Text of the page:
Weekly Web Harvest for 2019-07-28

  • The Flawed Reasoning Behind the Replication Crisis – Issue 74: Networks – Nautilus
    The problem, though, is the dominant mode of statistical analysis these days isn’t Bayesian. Since the 1920s, the standard approach to judging scientific theories has been significance testing, made popular by the statistician Ronald Fisher. Fisher’s methods and their latter-day spinoffs are now the lingua franca of scientific data analysis. In particular, Google Scholar currently returns 2.85 million citations including the phrase “statistically significant.” Fisher claimed signficance testing was a universal tool for scientific inference, “common to all experimentation,” a claim that seems borne out by its widespread use across all disciplines.
  • The Real Reason Why Instagram Is Hiding “Like” Counts – The Realists
    Typically when opening up a news or photo feed, one’s eyes tend to be drawn to numbers first. If a post has many likes, we tend to give more importance to it, to think of it as more worthy of our attention. If that number is hidden, we are more inclined to read a full post or study a photo more carefully. And I think that this ultimately drives users to spend more time on these platforms. Even two extra seconds spent examining a photo or a post can have a powerful cumulative effect, especially when it comes to investor reports (“users’ average time spent on the app increased this quarter!”).

    –interesting to watch the social media manipulation stuff go back and forth . . .

  • I tried to get rich dropshipping cheap crap to Coachella kids | The Outline
    Instead of the old middleman, you have Scott Hilse, 23-year-old YouTuber and digital marketing genius. Hilse has built multiple successful dropshipping stores, and he also offers a paid online class and mentorship program for aspiring dropshippers. “I have this saying: ‘location-neutral income automation’,” he told me. “And you can’t get more location-neutral income automation than dropshipping.”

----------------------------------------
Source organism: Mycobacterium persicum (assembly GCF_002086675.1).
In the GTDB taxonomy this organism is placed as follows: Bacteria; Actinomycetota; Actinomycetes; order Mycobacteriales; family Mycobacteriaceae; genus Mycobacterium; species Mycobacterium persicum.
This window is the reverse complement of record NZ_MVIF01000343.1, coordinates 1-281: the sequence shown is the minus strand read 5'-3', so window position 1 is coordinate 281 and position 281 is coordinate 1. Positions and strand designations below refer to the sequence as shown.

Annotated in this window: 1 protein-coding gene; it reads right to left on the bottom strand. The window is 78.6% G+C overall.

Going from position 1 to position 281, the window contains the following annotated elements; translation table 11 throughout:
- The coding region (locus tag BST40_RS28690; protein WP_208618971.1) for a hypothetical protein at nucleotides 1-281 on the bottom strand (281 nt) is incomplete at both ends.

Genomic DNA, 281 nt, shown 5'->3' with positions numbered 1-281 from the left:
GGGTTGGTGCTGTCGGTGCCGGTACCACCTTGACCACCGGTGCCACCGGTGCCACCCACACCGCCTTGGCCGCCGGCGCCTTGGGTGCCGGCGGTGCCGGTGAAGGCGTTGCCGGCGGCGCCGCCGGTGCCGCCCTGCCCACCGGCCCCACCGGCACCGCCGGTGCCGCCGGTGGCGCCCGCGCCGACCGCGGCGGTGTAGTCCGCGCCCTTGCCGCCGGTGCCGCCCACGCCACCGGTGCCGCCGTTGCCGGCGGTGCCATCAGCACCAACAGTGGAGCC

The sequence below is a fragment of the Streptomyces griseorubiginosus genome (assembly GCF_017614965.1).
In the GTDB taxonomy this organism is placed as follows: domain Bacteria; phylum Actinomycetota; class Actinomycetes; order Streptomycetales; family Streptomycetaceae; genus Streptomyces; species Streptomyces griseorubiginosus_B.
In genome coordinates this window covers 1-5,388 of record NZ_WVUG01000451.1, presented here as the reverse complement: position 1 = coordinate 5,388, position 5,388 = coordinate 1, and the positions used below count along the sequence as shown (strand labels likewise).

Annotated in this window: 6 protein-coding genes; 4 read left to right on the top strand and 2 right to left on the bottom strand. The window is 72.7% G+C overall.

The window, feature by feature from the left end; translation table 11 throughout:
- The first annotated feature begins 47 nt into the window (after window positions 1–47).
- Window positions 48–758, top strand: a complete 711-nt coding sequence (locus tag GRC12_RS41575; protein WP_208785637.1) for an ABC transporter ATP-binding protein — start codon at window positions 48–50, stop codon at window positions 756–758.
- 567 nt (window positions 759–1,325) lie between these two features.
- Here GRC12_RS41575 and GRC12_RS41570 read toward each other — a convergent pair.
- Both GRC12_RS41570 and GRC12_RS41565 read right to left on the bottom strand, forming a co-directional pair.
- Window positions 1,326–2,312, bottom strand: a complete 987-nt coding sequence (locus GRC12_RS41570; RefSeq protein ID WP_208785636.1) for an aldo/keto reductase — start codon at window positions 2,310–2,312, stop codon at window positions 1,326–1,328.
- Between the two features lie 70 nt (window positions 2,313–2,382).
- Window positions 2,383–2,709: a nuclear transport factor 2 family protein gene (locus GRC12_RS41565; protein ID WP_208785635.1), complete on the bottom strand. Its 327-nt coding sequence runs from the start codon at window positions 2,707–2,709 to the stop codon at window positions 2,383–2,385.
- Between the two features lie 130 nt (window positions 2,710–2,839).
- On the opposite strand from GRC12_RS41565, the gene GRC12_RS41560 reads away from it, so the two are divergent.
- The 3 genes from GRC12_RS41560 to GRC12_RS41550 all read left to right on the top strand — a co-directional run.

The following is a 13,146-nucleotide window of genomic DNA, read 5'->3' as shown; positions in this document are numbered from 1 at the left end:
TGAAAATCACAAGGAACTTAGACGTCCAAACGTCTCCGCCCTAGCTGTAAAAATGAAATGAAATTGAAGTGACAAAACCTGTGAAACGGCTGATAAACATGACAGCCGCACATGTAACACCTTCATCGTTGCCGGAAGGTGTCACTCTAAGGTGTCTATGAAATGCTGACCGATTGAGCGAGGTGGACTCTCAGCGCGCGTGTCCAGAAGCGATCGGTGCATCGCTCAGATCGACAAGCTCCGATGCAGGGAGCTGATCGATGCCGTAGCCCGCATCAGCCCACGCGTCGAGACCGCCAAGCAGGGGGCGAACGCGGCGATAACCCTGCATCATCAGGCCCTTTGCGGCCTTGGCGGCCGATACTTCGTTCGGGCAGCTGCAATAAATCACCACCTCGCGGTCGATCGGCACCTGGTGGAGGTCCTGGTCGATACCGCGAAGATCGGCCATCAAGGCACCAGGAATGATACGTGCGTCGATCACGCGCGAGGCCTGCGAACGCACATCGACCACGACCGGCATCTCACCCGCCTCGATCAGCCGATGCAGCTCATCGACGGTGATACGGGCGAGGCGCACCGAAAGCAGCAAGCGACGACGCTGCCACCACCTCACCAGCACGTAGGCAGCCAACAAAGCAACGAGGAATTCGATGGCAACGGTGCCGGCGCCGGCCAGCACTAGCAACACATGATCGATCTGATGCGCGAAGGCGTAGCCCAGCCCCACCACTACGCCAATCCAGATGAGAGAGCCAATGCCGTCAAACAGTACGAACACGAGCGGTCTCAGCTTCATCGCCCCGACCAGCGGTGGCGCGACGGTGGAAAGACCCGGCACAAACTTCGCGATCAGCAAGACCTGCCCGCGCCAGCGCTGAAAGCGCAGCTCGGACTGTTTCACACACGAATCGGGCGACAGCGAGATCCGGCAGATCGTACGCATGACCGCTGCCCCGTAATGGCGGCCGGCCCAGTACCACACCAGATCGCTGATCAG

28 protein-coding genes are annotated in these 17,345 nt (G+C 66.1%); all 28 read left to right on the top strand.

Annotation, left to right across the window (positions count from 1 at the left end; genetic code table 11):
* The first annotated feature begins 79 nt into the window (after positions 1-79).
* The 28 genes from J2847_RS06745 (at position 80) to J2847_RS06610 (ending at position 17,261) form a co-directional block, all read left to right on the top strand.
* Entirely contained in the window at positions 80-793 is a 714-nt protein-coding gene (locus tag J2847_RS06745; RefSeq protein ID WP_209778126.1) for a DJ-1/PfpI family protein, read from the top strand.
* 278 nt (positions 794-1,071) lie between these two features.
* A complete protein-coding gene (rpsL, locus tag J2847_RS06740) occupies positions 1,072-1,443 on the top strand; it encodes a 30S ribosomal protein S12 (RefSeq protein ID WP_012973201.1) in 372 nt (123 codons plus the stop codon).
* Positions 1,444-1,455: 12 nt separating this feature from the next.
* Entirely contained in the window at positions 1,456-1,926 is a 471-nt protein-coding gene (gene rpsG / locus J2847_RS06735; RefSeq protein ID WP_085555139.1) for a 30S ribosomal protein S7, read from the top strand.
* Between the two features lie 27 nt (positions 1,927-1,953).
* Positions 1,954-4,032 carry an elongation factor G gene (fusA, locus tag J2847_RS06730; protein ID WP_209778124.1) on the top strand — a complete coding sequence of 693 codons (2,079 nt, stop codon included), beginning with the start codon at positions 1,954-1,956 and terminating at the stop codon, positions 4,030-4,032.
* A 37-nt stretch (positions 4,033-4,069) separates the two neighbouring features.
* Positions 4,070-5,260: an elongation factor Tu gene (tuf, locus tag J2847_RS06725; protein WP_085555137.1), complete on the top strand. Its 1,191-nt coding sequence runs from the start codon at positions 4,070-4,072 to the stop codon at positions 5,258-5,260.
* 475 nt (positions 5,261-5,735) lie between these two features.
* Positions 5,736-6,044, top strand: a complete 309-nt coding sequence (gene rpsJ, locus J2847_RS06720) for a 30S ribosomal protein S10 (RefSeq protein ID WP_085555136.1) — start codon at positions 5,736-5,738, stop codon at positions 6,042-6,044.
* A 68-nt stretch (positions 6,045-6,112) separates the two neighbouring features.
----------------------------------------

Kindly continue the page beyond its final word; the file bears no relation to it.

• xkcd: Icon Swap
    “Someone’s probably working on an eBook app where, if you stop reading right before some plot twist happens, the app will wait a while and then send you a breaking news alert about what’s happening, prompting you to open it and read the next few pages to learn more.”
  • The Internet is Great, We’re Just Not Using it Right | NewMusicBox
    We don’t need digital detox. Or more accurately, we do need a detox, but we have misidentified the toxin. Interacting online is not inherently poisonous, and online interactions are no less meaningful than talking face to face. Different, yes, but just as valuable. If we experience problems relating to each other online, I believe it’s because we’re doing it wrong.

    To my mind, there are two main challenges facing us in our interactions and communities on the internet: The first is the overwhelming amount of choice. The second is the ubiquity and malignancy of the big social media platforms (Facebook, Instagram, and Twitter). We can solve the choice problem. And we can abandon — note that I say abandon, not reform or regulate — the social media platforms which dominate and poison our online experience. Then we can begin reclaiming better ways to interact online and building new ones, as I will discuss in the next two posts. If we do these things, I think the internet can be a much happier place.

    __________

    So for me, and I believe for many, the internet is drastically happier when we stay off social media. It’s important to know what’s a toxin and what’s a carrier. When possible we don’t dispense with contaminated water, we root out the contaminant. We refresh the stream. I recently left all mainstream social media, and I know many others who have left. I am hoping for a mass exodus.

    –h/t @timklapdor

  • Richard Gaisford on Twitter: “One witness, part of a group involved in the trouble, explained to staff that things kicked off when another passenger appeared dressed as a clown. This upset one of their party because they’d specifically booked a cruise w
    One witness, part of a group involved in the trouble, explained to staff that things kicked off when another passenger appeared dressed as a clown. This upset one of their party because they’d specifically booked a cruise with no fancy dress. It led to a violent confrontation.

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